Stop smoking timeline: the benefits of giving up

Most smokers are already aware of the harm the habit causes to their body. However, there are plenty of reasons why people continue to smoke. This can include anything from an inability to kick the addiction, to the pressures of everyday life making it seem too difficult. For those who want to quit, we’re here to help.

The benefits of stopping smoking start within just 20 minutes of your last cigarette. From there, your body will slowly recover until eventually your long term health seriously improves.

With that in mind, we’re sharing our stop smoking timeline to help you celebrate the wins on your quitting journey.

Quit smoking timeline
The effects of smoking cessation begin just 20 minutes after your last cigarette1. Here, our giving up smoking timeline helps to show you how kicking the habit will benefit your body.
  • After 20 minutes

    Your heart rate and blood pressure returns to normal[1].

  • After 8 hours

    Oxygen levels return to normal while the nicotine levels in your blood drop to more than half[1].

  • After 48 hours

    Nicotine leaves your body and your carbon monoxide level drops to zero[1]. Your lungs start to clear out mucus and other smoking debris, and your sense of smell/taste improves3.

  • After 72 hours

    Your breathing gets easier and the shortness of breath you often get as a regular smoker will clear up[3]. Bronchial tubes start to relax and your energy levels will rise[1].

  • After 2-12 weeks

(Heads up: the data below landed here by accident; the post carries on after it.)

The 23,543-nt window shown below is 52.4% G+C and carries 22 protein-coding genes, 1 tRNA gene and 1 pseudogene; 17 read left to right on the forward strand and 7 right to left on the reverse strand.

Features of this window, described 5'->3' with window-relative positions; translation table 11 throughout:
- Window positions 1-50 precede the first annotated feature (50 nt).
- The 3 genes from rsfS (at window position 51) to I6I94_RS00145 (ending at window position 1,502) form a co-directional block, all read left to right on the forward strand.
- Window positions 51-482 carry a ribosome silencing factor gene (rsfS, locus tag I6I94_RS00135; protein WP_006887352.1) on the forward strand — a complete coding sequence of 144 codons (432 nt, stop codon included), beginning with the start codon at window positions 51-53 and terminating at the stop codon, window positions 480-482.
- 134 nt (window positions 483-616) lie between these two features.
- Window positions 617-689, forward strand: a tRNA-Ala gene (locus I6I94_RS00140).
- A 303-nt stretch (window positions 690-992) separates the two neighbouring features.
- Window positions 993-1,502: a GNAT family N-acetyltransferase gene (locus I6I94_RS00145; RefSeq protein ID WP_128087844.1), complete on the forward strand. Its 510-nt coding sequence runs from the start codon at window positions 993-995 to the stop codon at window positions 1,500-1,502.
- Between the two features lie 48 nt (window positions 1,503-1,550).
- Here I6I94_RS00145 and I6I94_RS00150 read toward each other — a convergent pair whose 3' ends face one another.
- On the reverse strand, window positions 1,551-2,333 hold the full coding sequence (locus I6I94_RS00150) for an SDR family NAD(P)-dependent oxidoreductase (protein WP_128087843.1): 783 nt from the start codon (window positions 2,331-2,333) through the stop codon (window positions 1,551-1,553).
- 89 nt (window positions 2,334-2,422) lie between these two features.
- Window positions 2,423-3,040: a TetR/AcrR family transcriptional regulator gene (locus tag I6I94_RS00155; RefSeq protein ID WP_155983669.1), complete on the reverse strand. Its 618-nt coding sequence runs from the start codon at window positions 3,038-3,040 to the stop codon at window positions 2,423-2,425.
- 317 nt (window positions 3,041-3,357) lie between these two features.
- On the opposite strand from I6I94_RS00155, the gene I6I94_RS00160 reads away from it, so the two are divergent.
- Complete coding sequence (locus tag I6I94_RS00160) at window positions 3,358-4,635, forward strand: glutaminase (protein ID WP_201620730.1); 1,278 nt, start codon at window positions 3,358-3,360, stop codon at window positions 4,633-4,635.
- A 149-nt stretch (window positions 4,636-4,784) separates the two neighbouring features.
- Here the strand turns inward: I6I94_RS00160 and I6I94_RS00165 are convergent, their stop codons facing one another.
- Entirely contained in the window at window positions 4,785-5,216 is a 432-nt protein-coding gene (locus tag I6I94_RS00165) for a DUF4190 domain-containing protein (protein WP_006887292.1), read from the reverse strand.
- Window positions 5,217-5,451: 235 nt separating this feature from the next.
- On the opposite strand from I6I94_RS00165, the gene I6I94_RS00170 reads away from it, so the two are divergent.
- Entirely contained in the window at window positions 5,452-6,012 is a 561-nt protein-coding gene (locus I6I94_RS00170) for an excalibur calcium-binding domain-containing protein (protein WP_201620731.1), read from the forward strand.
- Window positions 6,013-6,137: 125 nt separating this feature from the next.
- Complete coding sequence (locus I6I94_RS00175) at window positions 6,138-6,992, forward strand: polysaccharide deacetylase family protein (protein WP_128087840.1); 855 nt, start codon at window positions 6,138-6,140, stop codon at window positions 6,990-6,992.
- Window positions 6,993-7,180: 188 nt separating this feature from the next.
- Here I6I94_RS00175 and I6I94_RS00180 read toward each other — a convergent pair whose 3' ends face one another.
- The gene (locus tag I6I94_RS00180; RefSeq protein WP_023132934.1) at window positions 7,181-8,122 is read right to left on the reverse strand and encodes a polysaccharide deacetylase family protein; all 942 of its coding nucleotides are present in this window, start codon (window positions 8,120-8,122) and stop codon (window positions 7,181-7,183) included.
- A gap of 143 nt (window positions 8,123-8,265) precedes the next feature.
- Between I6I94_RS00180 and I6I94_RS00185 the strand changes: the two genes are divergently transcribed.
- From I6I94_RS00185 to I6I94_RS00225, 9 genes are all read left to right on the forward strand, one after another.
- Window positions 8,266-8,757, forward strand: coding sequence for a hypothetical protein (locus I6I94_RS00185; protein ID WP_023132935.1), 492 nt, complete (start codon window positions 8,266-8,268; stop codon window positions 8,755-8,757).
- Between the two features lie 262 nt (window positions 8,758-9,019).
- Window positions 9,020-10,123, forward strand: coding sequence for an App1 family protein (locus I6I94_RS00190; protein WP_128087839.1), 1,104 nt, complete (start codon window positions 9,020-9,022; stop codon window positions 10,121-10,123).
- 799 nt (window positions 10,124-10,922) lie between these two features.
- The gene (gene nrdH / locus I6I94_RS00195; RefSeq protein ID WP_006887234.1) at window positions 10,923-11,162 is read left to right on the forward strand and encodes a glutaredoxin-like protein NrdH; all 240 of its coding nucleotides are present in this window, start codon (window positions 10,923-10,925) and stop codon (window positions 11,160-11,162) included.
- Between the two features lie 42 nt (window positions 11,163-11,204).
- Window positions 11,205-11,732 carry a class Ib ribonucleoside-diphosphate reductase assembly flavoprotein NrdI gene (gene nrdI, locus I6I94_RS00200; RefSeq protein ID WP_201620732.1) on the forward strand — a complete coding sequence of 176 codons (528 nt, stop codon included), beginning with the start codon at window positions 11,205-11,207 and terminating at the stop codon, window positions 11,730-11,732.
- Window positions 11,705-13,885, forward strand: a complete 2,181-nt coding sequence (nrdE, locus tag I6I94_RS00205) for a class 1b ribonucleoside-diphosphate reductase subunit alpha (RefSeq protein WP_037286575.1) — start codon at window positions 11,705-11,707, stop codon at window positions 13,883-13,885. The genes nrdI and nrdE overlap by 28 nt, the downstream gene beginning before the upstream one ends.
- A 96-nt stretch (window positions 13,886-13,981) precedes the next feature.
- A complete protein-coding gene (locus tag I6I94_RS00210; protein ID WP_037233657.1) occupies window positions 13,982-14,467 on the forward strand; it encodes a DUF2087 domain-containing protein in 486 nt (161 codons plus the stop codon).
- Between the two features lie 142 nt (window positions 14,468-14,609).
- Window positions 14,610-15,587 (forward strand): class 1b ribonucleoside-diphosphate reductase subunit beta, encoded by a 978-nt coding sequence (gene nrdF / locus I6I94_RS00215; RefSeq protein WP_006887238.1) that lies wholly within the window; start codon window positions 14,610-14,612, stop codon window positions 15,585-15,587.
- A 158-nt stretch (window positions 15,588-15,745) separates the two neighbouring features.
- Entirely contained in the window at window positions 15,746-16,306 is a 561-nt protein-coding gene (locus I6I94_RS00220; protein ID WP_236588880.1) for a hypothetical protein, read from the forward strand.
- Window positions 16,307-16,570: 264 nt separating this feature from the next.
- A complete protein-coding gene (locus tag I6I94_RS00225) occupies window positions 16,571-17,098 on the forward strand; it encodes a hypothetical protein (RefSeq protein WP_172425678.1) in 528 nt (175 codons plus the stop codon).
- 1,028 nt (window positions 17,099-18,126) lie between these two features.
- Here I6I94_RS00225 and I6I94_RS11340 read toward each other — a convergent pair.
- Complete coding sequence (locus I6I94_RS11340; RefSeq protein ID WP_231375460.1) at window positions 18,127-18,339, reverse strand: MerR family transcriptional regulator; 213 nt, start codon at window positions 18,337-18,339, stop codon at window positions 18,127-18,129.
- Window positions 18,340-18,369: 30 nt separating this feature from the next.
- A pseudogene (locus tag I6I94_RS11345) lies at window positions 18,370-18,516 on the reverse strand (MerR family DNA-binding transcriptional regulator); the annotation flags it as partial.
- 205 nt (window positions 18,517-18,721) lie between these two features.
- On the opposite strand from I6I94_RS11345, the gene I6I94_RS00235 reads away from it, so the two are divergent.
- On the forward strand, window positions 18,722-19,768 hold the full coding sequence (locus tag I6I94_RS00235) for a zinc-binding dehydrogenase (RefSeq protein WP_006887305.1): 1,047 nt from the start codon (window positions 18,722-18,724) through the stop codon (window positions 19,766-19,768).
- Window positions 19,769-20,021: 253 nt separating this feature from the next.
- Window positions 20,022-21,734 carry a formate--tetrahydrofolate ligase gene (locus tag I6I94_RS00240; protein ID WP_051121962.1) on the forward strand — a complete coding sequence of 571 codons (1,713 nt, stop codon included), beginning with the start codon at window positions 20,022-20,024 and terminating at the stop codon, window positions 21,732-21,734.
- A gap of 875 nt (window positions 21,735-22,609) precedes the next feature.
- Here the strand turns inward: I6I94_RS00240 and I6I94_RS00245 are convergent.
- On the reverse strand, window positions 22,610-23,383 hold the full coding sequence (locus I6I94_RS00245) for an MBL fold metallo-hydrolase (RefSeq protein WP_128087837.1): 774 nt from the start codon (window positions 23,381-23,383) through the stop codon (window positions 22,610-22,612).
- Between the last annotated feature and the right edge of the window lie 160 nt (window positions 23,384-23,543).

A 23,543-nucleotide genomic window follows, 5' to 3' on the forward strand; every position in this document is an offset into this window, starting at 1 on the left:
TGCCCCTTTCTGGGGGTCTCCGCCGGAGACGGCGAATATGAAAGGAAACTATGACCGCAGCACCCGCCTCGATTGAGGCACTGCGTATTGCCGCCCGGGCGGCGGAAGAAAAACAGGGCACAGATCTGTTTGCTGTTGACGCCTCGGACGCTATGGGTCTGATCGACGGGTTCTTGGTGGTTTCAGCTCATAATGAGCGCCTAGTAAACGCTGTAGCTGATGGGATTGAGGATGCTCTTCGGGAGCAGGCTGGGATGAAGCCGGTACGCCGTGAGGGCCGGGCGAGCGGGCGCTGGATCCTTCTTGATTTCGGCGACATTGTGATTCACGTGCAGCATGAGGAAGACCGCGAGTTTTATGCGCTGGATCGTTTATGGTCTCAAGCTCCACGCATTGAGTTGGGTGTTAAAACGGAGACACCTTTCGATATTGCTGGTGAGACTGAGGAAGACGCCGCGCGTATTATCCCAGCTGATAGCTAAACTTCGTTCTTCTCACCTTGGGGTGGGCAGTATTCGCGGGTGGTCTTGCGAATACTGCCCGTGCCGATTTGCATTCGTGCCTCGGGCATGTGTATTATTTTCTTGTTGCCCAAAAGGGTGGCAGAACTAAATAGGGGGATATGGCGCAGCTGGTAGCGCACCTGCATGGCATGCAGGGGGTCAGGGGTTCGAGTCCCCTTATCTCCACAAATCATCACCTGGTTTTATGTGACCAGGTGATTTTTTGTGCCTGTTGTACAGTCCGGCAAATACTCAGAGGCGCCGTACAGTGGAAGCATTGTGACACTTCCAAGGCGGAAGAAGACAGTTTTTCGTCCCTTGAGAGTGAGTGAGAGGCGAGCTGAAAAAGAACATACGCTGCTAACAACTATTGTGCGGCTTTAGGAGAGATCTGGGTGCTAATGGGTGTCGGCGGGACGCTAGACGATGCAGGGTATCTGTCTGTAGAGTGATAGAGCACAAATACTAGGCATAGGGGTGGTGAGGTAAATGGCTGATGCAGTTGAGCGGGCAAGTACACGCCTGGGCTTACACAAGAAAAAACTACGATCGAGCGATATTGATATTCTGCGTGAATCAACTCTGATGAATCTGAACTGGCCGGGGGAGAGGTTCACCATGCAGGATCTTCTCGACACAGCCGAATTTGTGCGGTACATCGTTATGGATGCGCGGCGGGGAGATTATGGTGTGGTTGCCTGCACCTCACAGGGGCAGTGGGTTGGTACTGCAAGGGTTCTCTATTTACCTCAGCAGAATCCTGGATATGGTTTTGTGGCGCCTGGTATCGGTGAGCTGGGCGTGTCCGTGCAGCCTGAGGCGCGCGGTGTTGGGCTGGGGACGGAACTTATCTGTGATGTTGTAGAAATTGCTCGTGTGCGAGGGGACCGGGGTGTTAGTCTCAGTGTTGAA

Your circulation improves. Walking and exercise is easier[1].

  • After 3-9 months

    Lung function increases by up to 10%. Coughs, wheezing and breathing problems can become less severe[1].

  • After 1 year

    Risk of heart disease is halved compared to someone who is still smoking[1].

  • After 10 years

    Your chance of getting lung cancer is half that of a current smoker[3].

  • After 15 years

    Your risk of having a heart attack or stroke is the same as that of someone who has never smoked[1].

What are the dangers of smoking?

Your inspiration for kicking the habit should remain clear throughout your journey. Giving up can be tough, so remember to hold on tight to the reason you’re looking to go smoke-free. If this has anything to do with health, it can be pretty motivating to fully understand the dangers.

The NHS reports that smoking kills around 78,000 people in the UK every year[4] while many more live with debilitating illnesses caused by smoking. Not only this but smoking is also stated to be the cause of 70% of all lung cancer cases[4].

Smoking also increases your risk of developing other health conditions[4], including:

  • Heart attacks
  • Coronary heart disease
  • Stroke
  • Peripheral vascular disease (damaged blood vessels)
  • Cerebrovascular disease (damaged arteries which supply blood to the brain)
  • Chronic obstructive pulmonary disease
  • Pneumonia

Smoking has been linked to impotence in men and fertility issues in both men and women[5]. There’s an increased risk of miscarriage, premature births and still births if a woman smokes when pregnant[5].

The true cost of smoking

Smoking doesn’t only affect your body, it’s a drain on your wallet too. On average, most people who quit cigarette smoking save around £128 per month[6]. That adds up to more than £1,500 a year.

Want to find the true cost of smoking?

Give the NHS’ smoking cost calculator a try to see how much you could save by giving up.

Overcoming nicotine withdrawal symptoms

It’s a common truth that giving up smoking will likely leave you with a number of nicotine withdrawal symptoms. You don’t have to suffer on your own. NiQuitin products are designed to help you quit smoking. Find the most appropriate nicotine replacement therapy product for you and begin your smoke-free journey today!